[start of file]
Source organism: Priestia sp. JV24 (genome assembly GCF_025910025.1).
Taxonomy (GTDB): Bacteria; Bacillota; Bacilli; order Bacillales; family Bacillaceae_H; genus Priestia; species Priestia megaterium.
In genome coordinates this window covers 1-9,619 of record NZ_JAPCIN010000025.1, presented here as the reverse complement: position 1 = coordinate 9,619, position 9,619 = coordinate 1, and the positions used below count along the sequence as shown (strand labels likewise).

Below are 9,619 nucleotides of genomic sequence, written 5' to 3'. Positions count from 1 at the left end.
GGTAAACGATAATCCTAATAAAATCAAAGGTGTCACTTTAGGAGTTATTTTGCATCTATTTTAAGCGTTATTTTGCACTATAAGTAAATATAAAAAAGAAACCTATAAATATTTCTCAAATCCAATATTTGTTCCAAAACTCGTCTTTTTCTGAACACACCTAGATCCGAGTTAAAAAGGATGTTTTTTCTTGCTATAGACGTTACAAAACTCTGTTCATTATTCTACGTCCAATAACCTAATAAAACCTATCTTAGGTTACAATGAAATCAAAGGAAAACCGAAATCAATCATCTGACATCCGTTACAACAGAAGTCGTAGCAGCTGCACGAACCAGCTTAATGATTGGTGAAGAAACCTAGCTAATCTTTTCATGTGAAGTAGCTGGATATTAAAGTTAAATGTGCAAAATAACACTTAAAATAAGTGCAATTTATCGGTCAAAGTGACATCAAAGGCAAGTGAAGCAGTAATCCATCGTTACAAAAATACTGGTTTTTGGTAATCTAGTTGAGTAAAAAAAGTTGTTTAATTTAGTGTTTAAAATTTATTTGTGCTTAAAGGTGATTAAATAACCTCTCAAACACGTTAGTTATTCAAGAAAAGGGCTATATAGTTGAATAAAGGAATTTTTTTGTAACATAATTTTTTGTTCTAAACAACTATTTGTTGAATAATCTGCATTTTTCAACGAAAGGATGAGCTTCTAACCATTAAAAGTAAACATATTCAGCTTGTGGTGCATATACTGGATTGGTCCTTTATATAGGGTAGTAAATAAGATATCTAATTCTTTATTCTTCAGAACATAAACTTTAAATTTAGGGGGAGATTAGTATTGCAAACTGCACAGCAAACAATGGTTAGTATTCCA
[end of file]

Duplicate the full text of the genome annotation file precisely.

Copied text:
Source organism: Priestia sp. JV24 (genome assembly GCF_025910025.1).
Taxonomy (GTDB): Bacteria; Bacillota; Bacilli; order Bacillales; family Bacillaceae_H; genus Priestia; species Priestia megaterium.
In genome coordinates this window covers 1-9,619 of record NZ_JAPCIN010000025.1, presented here as the reverse complement: position 1 = coordinate 9,619, position 9,619 = coordinate 1, and the positions used below count along the sequence as shown (strand labels likewise).

Below are 9,619 nucleotides of genomic sequence, written 5' to 3'. Positions count from 1 at the left end.
GGTAAACGATAATCCTAATAAAATCAAAGGTGTCACTTTAGGAGTTATTTTGCATCTATTTTAAGCGTTATTTTGCACTATAAGTAAATATAAAAAAGAAACCTATAAATATTTCTCAAATCCAATATTTGTTCCAAAACTCGTCTTTTTCTGAACACACCTAGATCCGAGTTAAAAAGGATGTTTTTTCTTGCTATAGACGTTACAAAACTCTGTTCATTATTCTACGTCCAATAACCTAATAAAACCTATCTTAGGTTACAATGAAATCAAAGGAAAACCGAAATCAATCATCTGACATCCGTTACAACAGAAGTCGTAGCAGCTGCACGAACCAGCTTAATGATTGGTGAAGAAACCTAGCTAATCTTTTCATGTGAAGTAGCTGGATATTAAAGTTAAATGTGCAAAATAACACTTAAAATAAGTGCAATTTATCGGTCAAAGTGACATCAAAGGCAAGTGAAGCAGTAATCCATCGTTACAAAAATACTGGTTTTTGGTAATCTAGTTGAGTAAAAAAAGTTGTTTAATTTAGTGTTTAAAATTTATTTGTGCTTAAAGGTGATTAAATAACCTCTCAAACACGTTAGTTATTCAAGAAAAGGGCTATATAGTTGAATAAAGGAATTTTTTTGTAACATAATTTTTTGTTCTAAACAACTATTTGTTGAATAATCTGCATTTTTCAACGAAAGGATGAGCTTCTAACCATTAAAAGTAAACATATTCAGCTTGTGGTGCATATACTGGATTGGTCCTTTATATAGGGTAGTAAATAAGATATCTAATTCTTTATTCTTCAGAACATAAACTTTAAATTTAGGGGGAGATTAGTATTGCAAACTGCACAGCAAACAATGGTTAGTATTCCA